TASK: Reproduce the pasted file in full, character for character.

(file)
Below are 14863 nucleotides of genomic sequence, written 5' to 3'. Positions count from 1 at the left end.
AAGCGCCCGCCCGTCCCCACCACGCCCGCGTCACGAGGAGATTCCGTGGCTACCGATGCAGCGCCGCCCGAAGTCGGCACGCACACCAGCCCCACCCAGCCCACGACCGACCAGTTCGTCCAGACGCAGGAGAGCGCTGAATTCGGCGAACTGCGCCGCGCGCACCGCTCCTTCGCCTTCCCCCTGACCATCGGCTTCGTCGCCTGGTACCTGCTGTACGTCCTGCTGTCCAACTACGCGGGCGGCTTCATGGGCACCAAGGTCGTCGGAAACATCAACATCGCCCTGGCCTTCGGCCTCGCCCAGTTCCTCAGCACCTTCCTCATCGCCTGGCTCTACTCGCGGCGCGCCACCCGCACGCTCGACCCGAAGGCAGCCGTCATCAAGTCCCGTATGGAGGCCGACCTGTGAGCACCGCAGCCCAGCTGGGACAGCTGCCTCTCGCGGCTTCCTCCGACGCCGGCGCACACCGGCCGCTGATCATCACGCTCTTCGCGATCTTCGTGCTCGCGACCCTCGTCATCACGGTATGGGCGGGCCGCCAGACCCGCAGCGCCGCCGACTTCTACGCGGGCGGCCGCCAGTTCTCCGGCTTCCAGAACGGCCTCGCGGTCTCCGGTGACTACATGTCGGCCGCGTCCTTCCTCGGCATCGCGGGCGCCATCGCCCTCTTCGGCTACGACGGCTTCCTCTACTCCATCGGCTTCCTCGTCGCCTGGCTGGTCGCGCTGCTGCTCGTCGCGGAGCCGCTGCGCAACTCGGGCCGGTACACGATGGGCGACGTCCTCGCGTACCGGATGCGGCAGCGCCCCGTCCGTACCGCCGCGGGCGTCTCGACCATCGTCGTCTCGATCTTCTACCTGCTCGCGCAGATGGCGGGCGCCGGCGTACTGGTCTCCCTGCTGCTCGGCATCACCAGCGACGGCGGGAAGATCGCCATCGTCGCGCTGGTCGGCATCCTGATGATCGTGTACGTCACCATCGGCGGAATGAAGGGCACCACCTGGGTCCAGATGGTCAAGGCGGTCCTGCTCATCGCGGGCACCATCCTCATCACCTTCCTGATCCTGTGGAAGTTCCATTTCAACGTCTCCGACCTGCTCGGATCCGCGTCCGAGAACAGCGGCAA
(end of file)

Below are 14863 nucleotides of genomic sequence, written 5' to 3'. Positions count from 1 at the left end.
AAGCGCCCGCCCGTCCCCACCACGCCCGCGTCACGAGGAGATTCCGTGGCTACCGATGCAGCGCCGCCCGAAGTCGGCACGCACACCAGCCCCACCCAGCCCACGACCGACCAGTTCGTCCAGACGCAGGAGAGCGCTGAATTCGGCGAACTGCGCCGCGCGCACCGCTCCTTCGCCTTCCCCCTGACCATCGGCTTCGTCGCCTGGTACCTGCTGTACGTCCTGCTGTCCAACTACGCGGGCGGCTTCATGGGCACCAAGGTCGTCGGAAACATCAACATCGCCCTGGCCTTCGGCCTCGCCCAGTTCCTCAGCACCTTCCTCATCGCCTGGCTCTACTCGCGGCGCGCCACCCGCACGCTCGACCCGAAGGCAGCCGTCATCAAGTCCCGTATGGAGGCCGACCTGTGAGCACCGCAGCCCAGCTGGGACAGCTGCCTCTCGCGGCTTCCTCCGACGCCGGCGCACACCGGCCGCTGATCATCACGCTCTTCGCGATCTTCGTGCTCGCGACCCTCGTCATCACGGTATGGGCGGGCCGCCAGACCCGCAGCGCCGCCGACTTCTACGCGGGCGGCCGCCAGTTCTCCGGCTTCCAGAACGGCCTCGCGGTCTCCGGTGACTACATGTCGGCCGCGTCCTTCCTCGGCATCGCGGGCGCCATCGCCCTCTTCGGCTACGACGGCTTCCTCTACTCCATCGGCTTCCTCGTCGCCTGGCTGGTCGCGCTGCTGCTCGTCGCGGAGCCGCTGCGCAACTCGGGCCGGTACACGATGGGCGACGTCCTCGCGTACCGGATGCGGCAGCGCCCCGTCCGTACCGCCGCGGGCGTCTCGACCATCGTCGTCTCGATCTTCTACCTGCTCGCGCAGATGGCGGGCGCCGGCGTACTGGTCTCCCTGCTGCTCGGCATCACCAGCGACGGCGGGAAGATCGCCATCGTCGCGCTGGTCGGCATCCTGATGATCGTGTACGTCACCATCGGCGGAATGAAGGGCACCACCTGGGTCCAGATGGTCAAGGCGGTCCTGCTCATCGCGGGCACCATCCTCATCACCTTCCTGATCCTGTGGAAGTTCCATTTCAACGTCTCCGACCTGCTCGGATCCGCGTCCGAGAACAGCGGCAA